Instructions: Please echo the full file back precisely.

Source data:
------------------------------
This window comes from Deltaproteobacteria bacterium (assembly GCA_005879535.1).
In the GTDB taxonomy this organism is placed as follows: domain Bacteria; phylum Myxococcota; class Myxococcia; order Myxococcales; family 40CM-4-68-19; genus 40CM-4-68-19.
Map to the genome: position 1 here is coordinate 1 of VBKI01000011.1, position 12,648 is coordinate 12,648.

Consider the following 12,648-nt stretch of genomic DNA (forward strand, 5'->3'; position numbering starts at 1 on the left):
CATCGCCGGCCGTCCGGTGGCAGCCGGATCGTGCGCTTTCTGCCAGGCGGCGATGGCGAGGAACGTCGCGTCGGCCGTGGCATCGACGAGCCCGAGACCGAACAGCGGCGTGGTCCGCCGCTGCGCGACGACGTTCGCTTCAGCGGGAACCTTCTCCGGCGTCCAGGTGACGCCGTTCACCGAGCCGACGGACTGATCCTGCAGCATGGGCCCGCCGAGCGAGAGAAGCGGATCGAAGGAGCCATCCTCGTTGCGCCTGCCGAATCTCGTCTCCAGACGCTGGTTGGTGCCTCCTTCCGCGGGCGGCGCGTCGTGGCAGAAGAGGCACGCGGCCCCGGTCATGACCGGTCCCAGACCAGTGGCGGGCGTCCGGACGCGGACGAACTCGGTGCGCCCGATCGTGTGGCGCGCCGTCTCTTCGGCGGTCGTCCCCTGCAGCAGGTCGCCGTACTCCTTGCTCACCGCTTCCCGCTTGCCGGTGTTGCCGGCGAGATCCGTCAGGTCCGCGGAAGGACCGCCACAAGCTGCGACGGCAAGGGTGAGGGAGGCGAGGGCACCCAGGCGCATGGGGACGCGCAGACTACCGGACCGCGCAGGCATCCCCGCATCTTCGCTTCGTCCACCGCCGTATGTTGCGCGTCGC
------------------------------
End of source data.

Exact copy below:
This window comes from Deltaproteobacteria bacterium (assembly GCA_005879535.1).
In the GTDB taxonomy this organism is placed as follows: domain Bacteria; phylum Myxococcota; class Myxococcia; order Myxococcales; family 40CM-4-68-19; genus 40CM-4-68-19.
Map to the genome: position 1 here is coordinate 1 of VBKI01000011.1, position 12,648 is coordinate 12,648.

Consider the following 12,648-nt stretch of genomic DNA (forward strand, 5'->3'; position numbering starts at 1 on the left):
CATCGCCGGCCGTCCGGTGGCAGCCGGATCGTGCGCTTTCTGCCAGGCGGCGATGGCGAGGAACGTCGCGTCGGCCGTGGCATCGACGAGCCCGAGACCGAACAGCGGCGTGGTCCGCCGCTGCGCGACGACGTTCGCTTCAGCGGGAACCTTCTCCGGCGTCCAGGTGACGCCGTTCACCGAGCCGACGGACTGATCCTGCAGCATGGGCCCGCCGAGCGAGAGAAGCGGATCGAAGGAGCCATCCTCGTTGCGCCTGCCGAATCTCGTCTCCAGACGCTGGTTGGTGCCTCCTTCCGCGGGCGGCGCGTCGTGGCAGAAGAGGCACGCGGCCCCGGTCATGACCGGTCCCAGACCAGTGGCGGGCGTCCGGACGCGGACGAACTCGGTGCGCCCGATCGTGTGGCGCGCCGTCTCTTCGGCGGTCGTCCCCTGCAGCAGGTCGCCGTACTCCTTGCTCACCGCTTCCCGCTTGCCGGTGTTGCCGGCGAGATCCGTCAGGTCCGCGGAAGGACCGCCACAAGCTGCGACGGCAAGGGTGAGGGAGGCGAGGGCACCCAGGCGCATGGGGACGCGCAGACTACCGGACCGCGCAGGCATCCCCGCATCTTCGCTTCGTCCACCGCCGTATGTTGCGCGTCGC